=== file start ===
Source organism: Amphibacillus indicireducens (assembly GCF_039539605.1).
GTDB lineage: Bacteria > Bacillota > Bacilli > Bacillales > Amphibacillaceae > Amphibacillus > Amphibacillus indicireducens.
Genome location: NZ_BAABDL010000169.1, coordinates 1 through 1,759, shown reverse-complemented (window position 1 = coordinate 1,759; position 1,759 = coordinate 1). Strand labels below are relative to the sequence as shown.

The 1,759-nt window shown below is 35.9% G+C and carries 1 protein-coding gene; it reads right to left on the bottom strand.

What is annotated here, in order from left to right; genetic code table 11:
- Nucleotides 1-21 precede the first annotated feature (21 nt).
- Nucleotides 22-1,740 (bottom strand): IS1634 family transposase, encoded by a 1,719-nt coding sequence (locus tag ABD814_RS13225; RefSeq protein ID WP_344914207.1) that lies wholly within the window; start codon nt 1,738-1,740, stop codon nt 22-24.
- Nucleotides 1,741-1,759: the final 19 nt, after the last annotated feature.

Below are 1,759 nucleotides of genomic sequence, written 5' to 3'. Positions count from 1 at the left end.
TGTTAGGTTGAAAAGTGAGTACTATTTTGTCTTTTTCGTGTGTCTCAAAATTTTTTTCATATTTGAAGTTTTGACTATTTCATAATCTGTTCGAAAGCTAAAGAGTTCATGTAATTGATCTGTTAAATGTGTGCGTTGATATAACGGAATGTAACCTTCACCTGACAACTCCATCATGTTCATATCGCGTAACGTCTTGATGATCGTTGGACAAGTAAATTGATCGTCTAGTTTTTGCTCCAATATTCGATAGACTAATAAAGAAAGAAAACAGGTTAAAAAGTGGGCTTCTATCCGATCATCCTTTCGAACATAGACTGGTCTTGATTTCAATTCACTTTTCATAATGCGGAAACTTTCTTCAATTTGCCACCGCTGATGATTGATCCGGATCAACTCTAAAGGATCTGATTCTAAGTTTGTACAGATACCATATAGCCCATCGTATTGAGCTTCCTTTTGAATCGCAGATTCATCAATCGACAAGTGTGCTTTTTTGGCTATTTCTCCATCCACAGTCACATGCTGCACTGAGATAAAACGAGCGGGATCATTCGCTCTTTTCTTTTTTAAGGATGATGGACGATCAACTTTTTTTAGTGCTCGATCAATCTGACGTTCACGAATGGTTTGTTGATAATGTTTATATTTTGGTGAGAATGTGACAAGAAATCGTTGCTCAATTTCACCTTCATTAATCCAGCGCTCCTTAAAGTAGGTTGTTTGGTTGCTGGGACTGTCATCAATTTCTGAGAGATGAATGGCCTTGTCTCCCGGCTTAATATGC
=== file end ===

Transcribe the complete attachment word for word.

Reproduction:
Source organism: Amphibacillus indicireducens (assembly GCF_039539605.1).
GTDB lineage: Bacteria > Bacillota > Bacilli > Bacillales > Amphibacillaceae > Amphibacillus > Amphibacillus indicireducens.
Genome location: NZ_BAABDL010000169.1, coordinates 1 through 1,759, shown reverse-complemented (window position 1 = coordinate 1,759; position 1,759 = coordinate 1). Strand labels below are relative to the sequence as shown.

The 1,759-nt window shown below is 35.9% G+C and carries 1 protein-coding gene; it reads right to left on the bottom strand.

What is annotated here, in order from left to right; genetic code table 11:
- Nucleotides 1-21 precede the first annotated feature (21 nt).
- Nucleotides 22-1,740 (bottom strand): IS1634 family transposase, encoded by a 1,719-nt coding sequence (locus tag ABD814_RS13225; RefSeq protein ID WP_344914207.1) that lies wholly within the window; start codon nt 1,738-1,740, stop codon nt 22-24.
- Nucleotides 1,741-1,759: the final 19 nt, after the last annotated feature.

Below are 1,759 nucleotides of genomic sequence, written 5' to 3'. Positions count from 1 at the left end.
TGTTAGGTTGAAAAGTGAGTACTATTTTGTCTTTTTCGTGTGTCTCAAAATTTTTTTCATATTTGAAGTTTTGACTATTTCATAATCTGTTCGAAAGCTAAAGAGTTCATGTAATTGATCTGTTAAATGTGTGCGTTGATATAACGGAATGTAACCTTCACCTGACAACTCCATCATGTTCATATCGCGTAACGTCTTGATGATCGTTGGACAAGTAAATTGATCGTCTAGTTTTTGCTCCAATATTCGATAGACTAATAAAGAAAGAAAACAGGTTAAAAAGTGGGCTTCTATCCGATCATCCTTTCGAACATAGACTGGTCTTGATTTCAATTCACTTTTCATAATGCGGAAACTTTCTTCAATTTGCCACCGCTGATGATTGATCCGGATCAACTCTAAAGGATCTGATTCTAAGTTTGTACAGATACCATATAGCCCATCGTATTGAGCTTCCTTTTGAATCGCAGATTCATCAATCGACAAGTGTGCTTTTTTGGCTATTTCTCCATCCACAGTCACATGCTGCACTGAGATAAAACGAGCGGGATCATTCGCTCTTTTCTTTTTTAAGGATGATGGACGATCAACTTTTTTTAGTGCTCGATCAATCTGACGTTCACGAATGGTTTGTTGATAATGTTTATATTTTGGTGAGAATGTGACAAGAAATCGTTGCTCAATTTCACCTTCATTAATCCAGCGCTCCTTAAAGTAGGTTGTTTGGTTGCTGGGACTGTCATCAATTTCTGAGAGATGAATGGCCTTGTCTCCCGGCTTAATATGC